Jung considered it to be the main task of human development. He created some of the best known psychological concepts, including synchronicity, archetypal phenomena, the collective unconscious, the psychological complex, extraversion and introversion. Jung was an artist and builder as well as a prolific writer. Many of his works were not published until after his death and some are still awaiting publication. Carl Gustav Jung was born in Kesswil, in the Swiss canton of Thurgau, on 26 July 1875 as the second and first surviving son of Paul Achilles Jung and Emilie Preiswerk, their first child, born in 1873, was a boy named Paul. Being the youngest son of a noted Basel physician of German descent called Karl Gustav Jung, whose hopes of achieving a fortune never materialised, Paul Jung did not progress beyond the status of an impoverished rural pastor in the Swiss Reformed Church. Emilie was the youngest child of a distinguished Basel churchman and academic, Samuel Preiswerk, his second wife. Preiswerk was antistes, the title given to the head of the Reformed clergy in the city, as well as a Hebraist and editor, who taught Paul Jung as his professor of Hebrew at Basel University.
When Jung was six months old, his father was appointed to a more prosperous parish in Laufen, but the tension between his parents was growing. Emilie Jung was an depressed woman. Although she was normal during the day, Jung recalled that at night his mother became strange and mysterious, he reported that one night he saw a faintly luminous and indefinite figure coming from her room with a head detached from the neck and floating in the air in front of the body. Jung had a better relationship with his father. Jung's mother left Laufen for several months of hospitalization near Basel for an unknown physical ailment, his father took the boy to be cared for by Emilie Jung's unmarried sister in Basel, but he was brought back to his father's residence. Emilie Jung's continuing bouts of absence and depression troubled her son and caused him to associate women with "innate unreliability", whereas "father" meant for him reliability but powerlessness. In his memoir, Jung would remark; these early impressions were revised: I have trusted men friends and been disappointed by them, I have mistrusted women and was not disappointed."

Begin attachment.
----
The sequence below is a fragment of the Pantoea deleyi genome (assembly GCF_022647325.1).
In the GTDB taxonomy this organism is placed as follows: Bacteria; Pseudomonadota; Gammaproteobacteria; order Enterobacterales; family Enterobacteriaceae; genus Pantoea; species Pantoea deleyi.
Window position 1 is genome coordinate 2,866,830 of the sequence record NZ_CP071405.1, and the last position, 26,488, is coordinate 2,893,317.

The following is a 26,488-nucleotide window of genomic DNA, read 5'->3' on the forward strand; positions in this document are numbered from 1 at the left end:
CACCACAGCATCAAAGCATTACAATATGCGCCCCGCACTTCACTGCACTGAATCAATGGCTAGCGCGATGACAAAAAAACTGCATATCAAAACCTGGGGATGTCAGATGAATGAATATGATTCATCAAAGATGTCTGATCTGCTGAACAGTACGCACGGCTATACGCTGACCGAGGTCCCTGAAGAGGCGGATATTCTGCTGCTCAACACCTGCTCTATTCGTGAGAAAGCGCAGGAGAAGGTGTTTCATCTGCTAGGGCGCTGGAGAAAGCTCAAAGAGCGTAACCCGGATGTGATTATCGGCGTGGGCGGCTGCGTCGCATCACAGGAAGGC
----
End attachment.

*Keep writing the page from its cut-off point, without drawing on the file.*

After three years of living in Laufen, Paul Jung requested a transfer. In 1879 he was called to Kleinhüningen, next to Basel, where his family lived in a parsonage of the church; the relocation lifted her melancholy. When he was nine years old, Jung's sister Johanna Gertrud was born. Known in the family as "Trudi", she became a secretary to her brother. Jung was a introverted child. From childhood, he believed that, like his mother, he had two personalities—a modern Swiss citizen and a personality more suited to the 18th century. "Personality Number 1", as he termed it, was a typical schoolboy living in the era of the time. "Personality Number 2" was a dignified and influential man from the past. Although Jung was close to both parents, he was disappointed by his father's academic approach to faith. A number of childhood memories made lifelong impressions on him; as a boy, he carved a tiny mannequin into the end of the wooden ruler from his pencil case and placed it inside the case. He added a stone, which he had painted into upper and lower halves, hid the case in the attic.
Periodically, he would return to the mannequin bringing tiny sheets of paper with messages inscribed on them in his own secret language. He reflected that this ceremonial act brought him a feeling of inner peace and security. Years he discovered similarities between his personal experience and the practices associated with totems in indigenous cultures, such as the collection of soul-stones near Arlesheim or the tjurungas of Australia, he concluded that his intuitive ceremonial act was an unconscious ritual, which he had practiced in a way, strikingly similar to those in distant locations which he, as a young boy, knew nothing about. His observations about symbols and the collective unconscious were inspired, in part, by these early experi